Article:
BIOL 1014, Chapter 1 Notes
BIOL 1014, Chapter 1 Notes BIOL 1014
Arkansas Tech University
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This 4 page Class Notes was uploaded by Molly Manning on Tuesday January 12, 2016. The Class Notes belongs to BIOL 1014 at Arkansas Tech University taught by Holli H. Hall in Spring 2016. Since its upload, it has received 42 views. For similar materials see Into/Biological Science in Biological Sciences at Arkansas Tech University.
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Date Created: 01/12/16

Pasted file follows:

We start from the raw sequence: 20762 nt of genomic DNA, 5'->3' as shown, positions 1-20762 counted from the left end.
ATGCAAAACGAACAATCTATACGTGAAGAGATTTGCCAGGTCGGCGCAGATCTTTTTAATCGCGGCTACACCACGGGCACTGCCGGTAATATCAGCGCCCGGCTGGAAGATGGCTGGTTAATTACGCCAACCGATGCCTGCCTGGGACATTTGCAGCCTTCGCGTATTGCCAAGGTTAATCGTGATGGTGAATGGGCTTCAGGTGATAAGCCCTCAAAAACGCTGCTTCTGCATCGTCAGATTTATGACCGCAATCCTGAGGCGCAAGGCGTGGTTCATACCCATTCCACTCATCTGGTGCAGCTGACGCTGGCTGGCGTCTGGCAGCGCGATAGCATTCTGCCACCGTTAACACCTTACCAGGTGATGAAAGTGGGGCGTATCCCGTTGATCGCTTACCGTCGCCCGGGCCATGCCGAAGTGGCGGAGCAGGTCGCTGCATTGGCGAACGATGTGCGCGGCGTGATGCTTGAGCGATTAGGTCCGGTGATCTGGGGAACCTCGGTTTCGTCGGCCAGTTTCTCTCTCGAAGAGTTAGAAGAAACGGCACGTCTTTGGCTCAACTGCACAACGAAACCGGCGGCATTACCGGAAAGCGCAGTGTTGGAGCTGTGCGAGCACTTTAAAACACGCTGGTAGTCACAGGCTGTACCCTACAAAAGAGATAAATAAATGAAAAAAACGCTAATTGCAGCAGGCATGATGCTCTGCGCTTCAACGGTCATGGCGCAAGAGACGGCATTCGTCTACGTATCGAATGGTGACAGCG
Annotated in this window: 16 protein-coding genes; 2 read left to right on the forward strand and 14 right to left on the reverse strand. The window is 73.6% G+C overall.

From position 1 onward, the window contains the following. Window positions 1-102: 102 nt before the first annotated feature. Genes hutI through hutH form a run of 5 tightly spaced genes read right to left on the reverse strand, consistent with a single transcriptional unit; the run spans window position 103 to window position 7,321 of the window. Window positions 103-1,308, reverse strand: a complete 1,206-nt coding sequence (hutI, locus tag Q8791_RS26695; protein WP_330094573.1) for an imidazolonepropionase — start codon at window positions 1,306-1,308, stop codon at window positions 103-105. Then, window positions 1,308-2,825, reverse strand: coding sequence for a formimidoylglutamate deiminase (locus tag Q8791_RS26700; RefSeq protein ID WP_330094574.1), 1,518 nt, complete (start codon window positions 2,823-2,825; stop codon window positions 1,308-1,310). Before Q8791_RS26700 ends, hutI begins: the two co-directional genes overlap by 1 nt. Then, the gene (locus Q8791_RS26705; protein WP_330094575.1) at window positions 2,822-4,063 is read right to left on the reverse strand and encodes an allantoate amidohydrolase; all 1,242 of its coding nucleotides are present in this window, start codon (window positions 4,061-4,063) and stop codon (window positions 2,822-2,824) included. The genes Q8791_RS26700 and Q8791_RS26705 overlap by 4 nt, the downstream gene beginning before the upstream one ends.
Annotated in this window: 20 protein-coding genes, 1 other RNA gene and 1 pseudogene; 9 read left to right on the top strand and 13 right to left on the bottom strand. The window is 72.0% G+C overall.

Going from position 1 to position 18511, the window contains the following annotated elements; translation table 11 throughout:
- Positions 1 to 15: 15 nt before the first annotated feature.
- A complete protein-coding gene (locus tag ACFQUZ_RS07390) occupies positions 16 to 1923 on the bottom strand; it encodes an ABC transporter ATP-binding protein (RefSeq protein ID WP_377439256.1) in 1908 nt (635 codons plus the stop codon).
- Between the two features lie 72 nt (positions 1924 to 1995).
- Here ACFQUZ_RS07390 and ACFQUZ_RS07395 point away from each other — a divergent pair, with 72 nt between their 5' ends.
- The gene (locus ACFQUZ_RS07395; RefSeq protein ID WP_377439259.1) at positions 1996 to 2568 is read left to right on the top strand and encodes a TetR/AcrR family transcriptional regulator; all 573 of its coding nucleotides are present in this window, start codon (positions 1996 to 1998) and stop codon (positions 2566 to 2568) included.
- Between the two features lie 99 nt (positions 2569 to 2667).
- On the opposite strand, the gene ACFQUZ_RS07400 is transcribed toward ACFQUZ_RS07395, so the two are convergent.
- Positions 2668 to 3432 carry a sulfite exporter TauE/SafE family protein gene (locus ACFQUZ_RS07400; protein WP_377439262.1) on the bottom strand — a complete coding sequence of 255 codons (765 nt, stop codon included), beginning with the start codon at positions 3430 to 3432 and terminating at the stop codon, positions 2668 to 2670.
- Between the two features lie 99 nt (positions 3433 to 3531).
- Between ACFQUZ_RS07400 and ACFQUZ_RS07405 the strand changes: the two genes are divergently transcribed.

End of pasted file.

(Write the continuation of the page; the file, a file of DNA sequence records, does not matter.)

Chapter 1 Notes Molly Manning 1.1 How does Biology affect your life? Raises questions, forces you to make informed decisions concerning important issues that come up in your life: o For Example: Diet/Exercise The Infidelity Gene: o AVPR1a: names of human genes are always capitalized and placed in italics. o Controls production of a protein called arginine vasopressin receptor found in membranes of nerve cell sin the brain and responsible for transporting the hormone arginine vasopressin from the bloodstream to the nerve cells. If someone gets less of this hormone, they may have less interest in their mate. Summary: Understanding Biology raises questions and allows for better informed life decisions affecting you and all of life on earth. 1.2 What are the features of life? Four common attributes are found in all living organisms: o Metabolism: The way different organisms take in energy and food to use in response to the environment, survival, and reproduction. o Inheritance and reproduction: Reproduction is an ability of all living organisms, and all spawn inherit their parent or parents biological information. o Evolution: All beings of life change over a period of time and are related to one another. All attributes of life are made as a result of evolutionary change. o Diversity: Proof of life’s evolutionary past due to the distinct, unique forms and patterns of evolution in living things. 1.3 How Do Organisms Function? Atoms o Building blocks of all physical things. o Composed of Electrons orbiting a central sphere or nucleus made of protons and neutrons. Protons (positively charged +) Neutrons (negatively charged -) Elements: Are final combinations of atoms due to their uniqueness and the fact that they cannot be broken down any further. Examples of Elements: Carbon, Oxygen, Hydrogen, and Nitrogen These four elements alone account for 96% of atoms in living organisms o Reactive Atoms vs. Inert Atoms The shell of an atom or the outermost orbital can accommodate a specific number of electrons. Inert Atoms: when the shell is filled, the atom is inert. Reactive: If the shell has the need for an electron, it combines with other atoms to either gain an electron, respectively, so they easily react with one another to form sodium chloride, or table salt. Chapter 1 Notes Molly Manning o Chemical Bonding: The sharing of electrons to combine different elements into molecules. Carbon + Oxygen chemically bonded = carbon dioxide Macromolecules o When many atoms form to make up large molecules they are called macromolecules. o Carbon based macromolecules/water make up the cell (the most fundamental unit of life). o The 4 main macromolecules consist of: Nucleic Acids Example: DNA Made up of nucleotides (subunit of a DNA molecule) Proteins Composed of amino acids (subunit of protein), regulate chemical reactions in cells, make up many of the parts of cells and organisms. Carbohydrates Sugars joined together o Example: Cellulose is the structural carbohydrate in plant cell walls. Starch – good food source Lipids Fatty acids and glycerol combined o Excellent energy source and provides insulation and shock absorbers for organs Cells o All living things are made up of and maintained by these small compartments o Cell membrane: Controls what enters and leaves the cell Contain water-soluble molecules and fats that don’t dissolve in water. These can’t cross the cell membrane unassisted Chemical Reactions and Enzymes o Molecules are taken apart to produce smaller components or joined to make larger structures which takes energy or releases it but require assistance of enzymes. Examples: Nucleotides forming DNA, requires energy Breakdown of starch, releases energy o Enzymes are proteins that make it easier for chemical reactions to occur. o Lower the amount of “Start-Up” Energy required in chemical reactions in cells/organisms. Energy Extraction and Use o Metabolism – all chemical reactions in cells that capture, extract, convert, and use energy. Energy comes from the sun that plants use to convert chemical bond energy to sugars. Organisms take that energy from food and use it for functions required for living. Chapter 1 Notes Molly Manning Energy Extraction and Use Cont’d Enzymes regulate metabolic reactions, and without these reactions won’t happen. 1.4 How Do Organisms Reproduce Inheritance o The passing of information from one generation to the next. o Your genes are made up of a unique combination of alleles provided by both of your parent’s genes. The only situation where yours wouldn’t be unique is if you have an identical twin, in which you would have very similar or equal alleles). Inheritance allows for growth, living, and reproduction. Reproduction o This is necessary because we can’t live forever due to our parts wearing out, and changes in the habitat. o Reproductions ensures that each new person inherits a full complement of genetic info stored in DNA. o The chemical properties of DNA store info and pass it along in two ways: Asexual Reproduction – No mother, father, or sex involved. DNA is copied into (2) sets, not always identical because of “mutations” or mistakes. Example of Asexual Organism o Single-celled organisms such as bacteria Sexual Reproduction – Egg from the mother fuses with the sperm cell from the father to form a new being. Parent’s DNA not just copied, but combined to create a unique being o Processes of reproduction and inheritance: Reproduction divides a chain of ancestors and descendants into generations and guarantees genetic continuity. New life only comes from existing life, not from non-living sources. The individuals in one generation differ from one another and from other generations because of the sexual shuffling of alleles. This genetic variation is the basis for evolution. 1.5 How Does Life Evolve? Alleles play an important role in diversity around the world because of common alleles in certain populations. o Example: Having Black hair and dark eyes in Africa. Changes in frequency of alleles reflect a genetic change in the population (or evolution) Darwin’s Theory o What he knew about inheritance: Individuals in a population vary from each other At least some of these variations are inherited In every population, many or most offspring die before reaching maturity Chapter 1 Notes Molly Manning o Descent with Modification – Certain offspring survive because they carry advantages (faster, bigger, better able to adapt, etc). The ones that don’t, die. Survivors reproduce and their offspring carry more common beneficiary traits. Natural Selection – the environmental conditions “select” which individuals would survive and reproduce. o Individuals do not evolve, species evolve, and occasionally reproduce a new species. Humans are vertebrates: Animals with internal skeletons made of bone with well-defined head that contain our brain and sensory organs. o All vertebrates have similar structures (from guppies to whales, including humans) A skull attached to a vertebral column that supports ribs, two pairs of limbs, and ends in a tail. o Mostly bones are the same, with same muscles that move them. o Also similarly organized blood vessels and nerves. 1.6 What Patterns of Diversity are Found in Nature? Life is Diverse o Living things constantly have to change in order to get what they need and keep up; which is why new species arise. When older specis adapt to the new and different living conditions. Evolutionary Diversification Leads to Degrees of Relatedness o The evolutionary tree is arranged in a hierarchy: Closely related species share a recent common ancestor (like your siblings share your parents), and they have much in common. If two species are in the process of splitting apart, it might be hard to tell them apart. The farther you go back in time, the fewer characteristics the species share. Organizing Hierarchies in the Diversity of Life o Species lie at one end of life’s hierarchy and are so genetically similar that they can interbreed successfully. Ex: Dogs are all different breeds, but any breed of dog can reproduce because they’re all dogs. o Natural diversity consists of a hierarchical organization of groups within groups. Dogs are included in wolves and coyotes…which are carnivores so they are included with cats and seals, which are mammals and all mammals are vertebrates. o Carolus Linneaus came up with the scheme of the hierarchy: Kingdom, Phylum, Class, Order, Family, Genus, Species. The species is the smallest group and as you go up levels the groups include progressively more organisms. As a result of this hierarchical classification system, each organism can be assigned a unique scientific name, including its genus and species names. o Latin names, italicized, genus capitalized.